Two factors driving the increase
Sunday is National Parents Day, and this year more families won’t have to travel as far to see their parents. In fact, many are even living under the same roof.
More families are beginning to live in “sandwich generation” homes, homes where three or more generations live under one roof. Homes with children, parents and grandparents represent 4.3% of all households, according to the latest U.S. Census Bureau data. That is up from 3.6% in 2006.
There are two main factors driving this trend, according to a recent report by Trulia. The first factor is economics. When the great recession hit, many families consolidated in order to make it through.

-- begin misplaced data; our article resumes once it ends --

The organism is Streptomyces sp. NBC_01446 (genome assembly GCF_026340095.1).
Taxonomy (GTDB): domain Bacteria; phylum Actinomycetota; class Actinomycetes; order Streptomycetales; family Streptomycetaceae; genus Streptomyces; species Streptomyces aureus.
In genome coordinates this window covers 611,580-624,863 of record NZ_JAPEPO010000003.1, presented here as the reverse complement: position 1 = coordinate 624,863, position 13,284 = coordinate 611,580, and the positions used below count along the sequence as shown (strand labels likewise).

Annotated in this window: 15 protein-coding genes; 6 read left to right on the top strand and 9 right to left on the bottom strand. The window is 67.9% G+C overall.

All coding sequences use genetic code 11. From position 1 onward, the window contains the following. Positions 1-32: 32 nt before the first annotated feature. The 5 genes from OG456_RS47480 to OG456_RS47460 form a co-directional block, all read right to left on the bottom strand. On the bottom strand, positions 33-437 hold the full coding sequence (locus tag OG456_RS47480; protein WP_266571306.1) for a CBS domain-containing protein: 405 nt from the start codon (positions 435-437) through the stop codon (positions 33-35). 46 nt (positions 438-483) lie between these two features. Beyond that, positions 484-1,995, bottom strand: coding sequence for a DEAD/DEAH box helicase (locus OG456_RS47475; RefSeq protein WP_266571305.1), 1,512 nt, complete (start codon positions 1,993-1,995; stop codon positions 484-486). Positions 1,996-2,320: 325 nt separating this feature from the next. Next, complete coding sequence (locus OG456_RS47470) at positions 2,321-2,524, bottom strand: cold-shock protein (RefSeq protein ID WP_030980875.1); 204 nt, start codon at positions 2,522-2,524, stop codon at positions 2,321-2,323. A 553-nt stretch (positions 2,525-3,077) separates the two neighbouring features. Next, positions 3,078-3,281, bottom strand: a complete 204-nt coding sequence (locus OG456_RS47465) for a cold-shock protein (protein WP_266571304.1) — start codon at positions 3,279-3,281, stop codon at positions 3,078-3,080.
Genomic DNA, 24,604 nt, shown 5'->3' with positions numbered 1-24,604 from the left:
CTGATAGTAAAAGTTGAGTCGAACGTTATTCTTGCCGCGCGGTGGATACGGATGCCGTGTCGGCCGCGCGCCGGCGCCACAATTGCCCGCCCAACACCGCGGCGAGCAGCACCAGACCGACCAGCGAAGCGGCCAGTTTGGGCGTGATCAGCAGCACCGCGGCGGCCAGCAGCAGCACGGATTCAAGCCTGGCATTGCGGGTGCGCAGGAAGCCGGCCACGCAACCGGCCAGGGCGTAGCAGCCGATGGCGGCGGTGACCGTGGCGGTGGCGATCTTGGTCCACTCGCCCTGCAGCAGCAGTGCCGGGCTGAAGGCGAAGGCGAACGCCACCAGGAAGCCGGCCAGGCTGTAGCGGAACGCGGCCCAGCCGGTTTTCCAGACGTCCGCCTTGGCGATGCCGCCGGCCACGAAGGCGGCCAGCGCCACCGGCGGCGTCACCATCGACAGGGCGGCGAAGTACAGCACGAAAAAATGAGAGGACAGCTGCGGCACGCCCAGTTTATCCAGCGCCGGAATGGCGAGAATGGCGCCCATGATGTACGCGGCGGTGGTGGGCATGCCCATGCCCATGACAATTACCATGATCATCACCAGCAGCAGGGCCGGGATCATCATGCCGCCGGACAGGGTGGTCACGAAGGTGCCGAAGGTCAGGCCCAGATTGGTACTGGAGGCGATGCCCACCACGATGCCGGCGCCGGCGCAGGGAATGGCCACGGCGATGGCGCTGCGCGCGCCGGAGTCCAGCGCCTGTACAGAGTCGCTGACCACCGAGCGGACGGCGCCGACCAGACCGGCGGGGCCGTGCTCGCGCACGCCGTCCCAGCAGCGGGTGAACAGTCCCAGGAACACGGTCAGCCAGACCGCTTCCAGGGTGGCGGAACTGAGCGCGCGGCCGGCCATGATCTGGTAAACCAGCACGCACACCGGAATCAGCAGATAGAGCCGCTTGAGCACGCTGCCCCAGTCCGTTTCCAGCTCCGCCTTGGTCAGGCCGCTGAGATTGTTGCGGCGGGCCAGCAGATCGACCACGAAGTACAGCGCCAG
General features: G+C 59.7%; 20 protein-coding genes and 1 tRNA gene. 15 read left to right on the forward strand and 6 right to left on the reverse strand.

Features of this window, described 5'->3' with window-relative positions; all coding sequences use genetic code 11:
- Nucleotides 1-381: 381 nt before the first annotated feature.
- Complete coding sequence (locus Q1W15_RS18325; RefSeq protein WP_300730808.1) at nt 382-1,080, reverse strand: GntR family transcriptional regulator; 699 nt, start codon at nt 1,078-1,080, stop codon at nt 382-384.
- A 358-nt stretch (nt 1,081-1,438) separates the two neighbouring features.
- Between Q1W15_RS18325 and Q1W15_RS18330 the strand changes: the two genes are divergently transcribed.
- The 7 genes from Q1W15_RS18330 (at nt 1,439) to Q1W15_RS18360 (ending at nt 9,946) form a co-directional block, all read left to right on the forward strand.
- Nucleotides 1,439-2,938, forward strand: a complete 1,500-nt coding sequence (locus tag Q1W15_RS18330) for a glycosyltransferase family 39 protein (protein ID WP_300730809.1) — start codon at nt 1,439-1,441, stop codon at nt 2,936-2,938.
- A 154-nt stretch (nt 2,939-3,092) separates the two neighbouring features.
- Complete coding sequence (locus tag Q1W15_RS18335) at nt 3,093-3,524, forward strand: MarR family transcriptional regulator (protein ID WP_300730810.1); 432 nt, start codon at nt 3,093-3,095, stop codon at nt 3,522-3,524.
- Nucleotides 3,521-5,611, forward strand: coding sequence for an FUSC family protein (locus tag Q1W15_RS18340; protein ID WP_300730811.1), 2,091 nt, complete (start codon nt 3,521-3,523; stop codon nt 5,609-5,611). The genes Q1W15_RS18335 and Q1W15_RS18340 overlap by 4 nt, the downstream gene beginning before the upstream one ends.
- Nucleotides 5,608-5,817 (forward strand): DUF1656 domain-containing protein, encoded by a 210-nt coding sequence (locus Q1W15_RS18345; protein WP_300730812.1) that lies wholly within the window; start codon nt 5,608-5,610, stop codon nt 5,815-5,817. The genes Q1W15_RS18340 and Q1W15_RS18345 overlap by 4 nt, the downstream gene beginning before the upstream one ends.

The second factor is America’s changing demographics. Multi-generation homes are more common among Asians and Hispanics, two of the fastest-growing U.S. populations.
An article in HousingWire’s April magazine states that despite all the media attention focused on Hispanic immigrants, the fastest-growing group of immigrants is actually Asians and, more specifically, Indians. Indians as well as Chinese-Americans are also more likely to own than rent.
As far as homeownership goes, however, Hispanics were the only major racial or ethnic group to increase their homeownership rate in 2015, according to the National Association of Hispanic Real Estate Professionals.
According to the U.S. Census Bureau, the Hispanic homeownership rate averaged 45.6% in 2015, .2% higher than in 2014. However, in the 12 months ending December 2015, the increase surged from 44.5% to 46.7%, the largest one-year spike in more than a decade.
High-rent areas in Chicago, Long Island and Philadelphia as well as ethnic enclaves such as Miami, Los Angeles and Honolulu held the highest concentration of sandwich homes.